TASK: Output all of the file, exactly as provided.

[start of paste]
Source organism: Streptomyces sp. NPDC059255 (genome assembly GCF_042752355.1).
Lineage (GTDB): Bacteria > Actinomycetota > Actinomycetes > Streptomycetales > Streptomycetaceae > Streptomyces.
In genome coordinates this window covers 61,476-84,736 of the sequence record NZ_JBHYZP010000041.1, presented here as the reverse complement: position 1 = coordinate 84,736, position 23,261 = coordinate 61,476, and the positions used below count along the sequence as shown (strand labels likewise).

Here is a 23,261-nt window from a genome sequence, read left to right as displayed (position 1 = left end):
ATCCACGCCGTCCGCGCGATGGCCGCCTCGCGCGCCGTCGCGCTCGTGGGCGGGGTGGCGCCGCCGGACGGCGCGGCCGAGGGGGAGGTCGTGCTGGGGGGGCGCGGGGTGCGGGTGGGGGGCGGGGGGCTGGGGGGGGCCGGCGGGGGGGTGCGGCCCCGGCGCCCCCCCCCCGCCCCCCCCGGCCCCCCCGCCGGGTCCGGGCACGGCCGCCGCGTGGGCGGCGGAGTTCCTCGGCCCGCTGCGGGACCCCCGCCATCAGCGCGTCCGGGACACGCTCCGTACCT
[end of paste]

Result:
Source organism: Streptomyces sp. NPDC059255 (genome assembly GCF_042752355.1).
Lineage (GTDB): Bacteria > Actinomycetota > Actinomycetes > Streptomycetales > Streptomycetaceae > Streptomyces.
In genome coordinates this window covers 61,476-84,736 of the sequence record NZ_JBHYZP010000041.1, presented here as the reverse complement: position 1 = coordinate 84,736, position 23,261 = coordinate 61,476, and the positions used below count along the sequence as shown (strand labels likewise).

Here is a 23,261-nt window from a genome sequence, read left to right as displayed (position 1 = left end):
ATCCACGCCGTCCGCGCGATGGCCGCCTCGCGCGCCGTCGCGCTCGTGGGCGGGGTGGCGCCGCCGGACGGCGCGGCCGAGGGGGAGGTCGTGCTGGGGGGGCGCGGGGTGCGGGTGGGGGGCGGGGGGCTGGGGGGGGCCGGCGGGGGGGTGCGGCCCCGGCGCCCCCCCCCCGCCCCCCCCGGCCCCCCCGCCGGGTCCGGGCACGGCCGCCGCGTGGGCGGCGGAGTTCCTCGGCCCGCTGCGGGACCCCCGCCATCAGCGCGTCCGGGACACGCTCCGTACCT